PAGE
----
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Statement of the American Meat Institute on News Reports Regarding Beef Industry Compliance with Federal Food Safety Regulations

Friday, February 7, 2003
 

(Attribute Statement to AMI President J. Patrick Boyle)


The beef industry benefits by doing everything in its power to ensure the safest possible beef supply. HACCP is the cornerstone of our food safety efforts and is something we take seriously. In fact, it was industry that petitioned USDA in 1994 to make HACCP mandatory.

We know that our HACCP plans and our food safety technologies are working to enhance beef safety. USDA data indicate that bacteria levels on fresh beef have declined since HACCP went into effect five years ago. In addition, Centers for Disease Control data indicate that foodborne illnesses associated with fresh beef are down. These numbers reflect an industry that is committed to HACCP.

Based on our knowledge of the facts, some news media have mischaracterized comments made by the U.S. Department of Agriculture this week regarding reviews of HACCP plans in large beef plants. USDA officials indicated that their reviews showed that HACCP plans in some plants had "scientific and design issues and not direct food safety issues." USDA so far has reviewed HACCP plans in 35 of 130 large beef plants. In 21 of the total 130 plants that will be reviewed, “design flaws” were identified. In a clarifying statement issued today, the Food Safety and Inspection Service said, “The plants have responded to FSIS questions in writing in keeping with FSIS regulatory requirements." Stories bearing headlines like “Most Meat Plants Violate Food Safety Rules” are patently false. This type of reporting is inaccurate and counterproductive.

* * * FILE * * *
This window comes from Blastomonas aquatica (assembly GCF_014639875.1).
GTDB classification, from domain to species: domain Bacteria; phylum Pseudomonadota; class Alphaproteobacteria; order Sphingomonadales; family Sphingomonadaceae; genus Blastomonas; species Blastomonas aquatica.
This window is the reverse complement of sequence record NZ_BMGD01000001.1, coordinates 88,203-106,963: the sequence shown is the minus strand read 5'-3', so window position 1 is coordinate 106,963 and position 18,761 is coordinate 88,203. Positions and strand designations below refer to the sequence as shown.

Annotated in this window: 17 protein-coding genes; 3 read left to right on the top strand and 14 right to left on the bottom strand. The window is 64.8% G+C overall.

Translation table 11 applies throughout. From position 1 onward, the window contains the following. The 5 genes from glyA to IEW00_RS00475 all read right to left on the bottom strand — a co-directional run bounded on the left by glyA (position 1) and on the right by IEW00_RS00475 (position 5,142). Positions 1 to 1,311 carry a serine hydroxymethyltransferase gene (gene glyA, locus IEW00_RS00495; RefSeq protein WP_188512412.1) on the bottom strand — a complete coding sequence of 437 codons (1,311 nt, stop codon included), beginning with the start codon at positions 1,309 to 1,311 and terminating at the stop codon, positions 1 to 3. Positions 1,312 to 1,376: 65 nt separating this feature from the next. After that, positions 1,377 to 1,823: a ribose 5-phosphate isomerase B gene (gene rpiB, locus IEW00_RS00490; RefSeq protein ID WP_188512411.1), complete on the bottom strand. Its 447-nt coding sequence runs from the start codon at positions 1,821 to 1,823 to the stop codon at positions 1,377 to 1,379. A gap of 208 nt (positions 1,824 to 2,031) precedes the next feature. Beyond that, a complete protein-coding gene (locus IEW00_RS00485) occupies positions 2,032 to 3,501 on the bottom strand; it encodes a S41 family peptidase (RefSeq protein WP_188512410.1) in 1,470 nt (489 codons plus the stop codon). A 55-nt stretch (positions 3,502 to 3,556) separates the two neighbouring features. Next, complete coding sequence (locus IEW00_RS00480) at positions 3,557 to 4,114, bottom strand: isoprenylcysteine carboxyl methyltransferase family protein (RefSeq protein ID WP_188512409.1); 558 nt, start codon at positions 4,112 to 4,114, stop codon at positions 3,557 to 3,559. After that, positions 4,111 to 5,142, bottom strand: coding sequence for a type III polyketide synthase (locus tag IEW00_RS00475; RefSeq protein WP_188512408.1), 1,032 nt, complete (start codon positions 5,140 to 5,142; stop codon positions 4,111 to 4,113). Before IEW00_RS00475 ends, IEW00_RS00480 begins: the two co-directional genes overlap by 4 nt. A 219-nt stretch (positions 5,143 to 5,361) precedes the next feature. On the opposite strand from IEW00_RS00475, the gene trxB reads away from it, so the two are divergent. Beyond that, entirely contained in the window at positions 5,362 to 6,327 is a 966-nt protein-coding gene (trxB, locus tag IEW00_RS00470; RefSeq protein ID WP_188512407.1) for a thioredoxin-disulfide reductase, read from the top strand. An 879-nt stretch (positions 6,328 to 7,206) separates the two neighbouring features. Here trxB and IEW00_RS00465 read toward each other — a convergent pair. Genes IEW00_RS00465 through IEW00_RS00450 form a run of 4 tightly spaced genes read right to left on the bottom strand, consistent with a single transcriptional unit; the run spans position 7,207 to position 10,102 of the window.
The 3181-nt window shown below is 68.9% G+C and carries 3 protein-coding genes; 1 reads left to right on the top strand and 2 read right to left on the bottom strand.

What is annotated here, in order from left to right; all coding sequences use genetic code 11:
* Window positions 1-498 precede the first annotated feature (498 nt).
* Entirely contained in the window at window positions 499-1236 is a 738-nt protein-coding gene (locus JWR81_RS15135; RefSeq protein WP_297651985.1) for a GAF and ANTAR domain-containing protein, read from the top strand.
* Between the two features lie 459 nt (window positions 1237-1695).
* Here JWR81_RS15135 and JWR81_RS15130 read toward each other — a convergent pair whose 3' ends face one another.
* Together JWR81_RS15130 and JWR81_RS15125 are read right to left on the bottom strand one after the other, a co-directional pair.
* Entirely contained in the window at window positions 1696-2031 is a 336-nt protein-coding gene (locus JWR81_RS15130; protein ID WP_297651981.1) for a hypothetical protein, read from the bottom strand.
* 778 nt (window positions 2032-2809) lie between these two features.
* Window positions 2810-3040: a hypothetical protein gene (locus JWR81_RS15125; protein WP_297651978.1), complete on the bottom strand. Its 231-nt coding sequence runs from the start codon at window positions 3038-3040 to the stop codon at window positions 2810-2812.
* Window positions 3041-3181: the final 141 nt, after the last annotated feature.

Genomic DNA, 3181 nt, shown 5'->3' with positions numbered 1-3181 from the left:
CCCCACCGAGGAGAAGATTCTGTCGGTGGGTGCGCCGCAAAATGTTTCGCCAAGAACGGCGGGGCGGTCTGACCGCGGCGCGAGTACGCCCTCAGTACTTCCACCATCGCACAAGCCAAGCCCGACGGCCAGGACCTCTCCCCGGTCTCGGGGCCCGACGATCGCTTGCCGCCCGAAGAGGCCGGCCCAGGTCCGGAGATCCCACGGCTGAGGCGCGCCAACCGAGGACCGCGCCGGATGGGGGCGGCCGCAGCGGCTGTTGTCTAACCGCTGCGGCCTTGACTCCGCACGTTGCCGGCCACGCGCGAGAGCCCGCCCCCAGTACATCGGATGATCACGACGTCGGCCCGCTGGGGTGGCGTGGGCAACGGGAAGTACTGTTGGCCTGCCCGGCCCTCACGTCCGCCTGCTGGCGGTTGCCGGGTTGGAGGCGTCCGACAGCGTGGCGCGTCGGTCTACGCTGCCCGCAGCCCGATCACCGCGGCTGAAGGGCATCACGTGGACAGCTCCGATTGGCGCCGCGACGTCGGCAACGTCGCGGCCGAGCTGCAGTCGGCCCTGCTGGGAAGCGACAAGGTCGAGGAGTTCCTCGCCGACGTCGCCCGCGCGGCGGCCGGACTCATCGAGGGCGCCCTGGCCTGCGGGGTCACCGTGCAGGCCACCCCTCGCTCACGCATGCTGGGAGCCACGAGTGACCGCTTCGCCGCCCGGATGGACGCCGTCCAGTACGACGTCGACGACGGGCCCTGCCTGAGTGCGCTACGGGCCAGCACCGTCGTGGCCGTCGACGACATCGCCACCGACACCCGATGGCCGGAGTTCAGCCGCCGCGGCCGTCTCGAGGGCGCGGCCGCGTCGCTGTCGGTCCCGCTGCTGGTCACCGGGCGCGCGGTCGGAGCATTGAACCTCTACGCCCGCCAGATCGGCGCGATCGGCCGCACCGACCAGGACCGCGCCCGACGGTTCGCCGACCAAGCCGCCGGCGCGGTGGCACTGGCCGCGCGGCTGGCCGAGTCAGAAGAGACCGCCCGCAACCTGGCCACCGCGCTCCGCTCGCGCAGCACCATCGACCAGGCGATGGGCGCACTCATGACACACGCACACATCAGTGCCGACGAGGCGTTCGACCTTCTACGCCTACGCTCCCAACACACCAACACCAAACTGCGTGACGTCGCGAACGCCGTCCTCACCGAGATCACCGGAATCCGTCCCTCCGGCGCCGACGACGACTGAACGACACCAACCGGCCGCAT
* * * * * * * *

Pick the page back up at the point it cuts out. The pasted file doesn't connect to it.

There are no benefits to taking food safety shortcuts in our HACCP plans; to the contrary, we benefit by having the best possible HACCP plans and that is what beef companies have tried to prepare. The industry will take any comments provided by FSIS seriously and will make appropriate changes to HACCP plans.

Careless reporting of this type of information serves only to alarm consumers about a meat supply that is safe and getting safer every day.


For more information contact:
Janet Riley
Vice President, Public Affairs
703-841-3635
jriley@meatinstitute.org
Josee Daoust
Manager, Public Affairs
703-841-3641
jdaoust@meatinstitute.org

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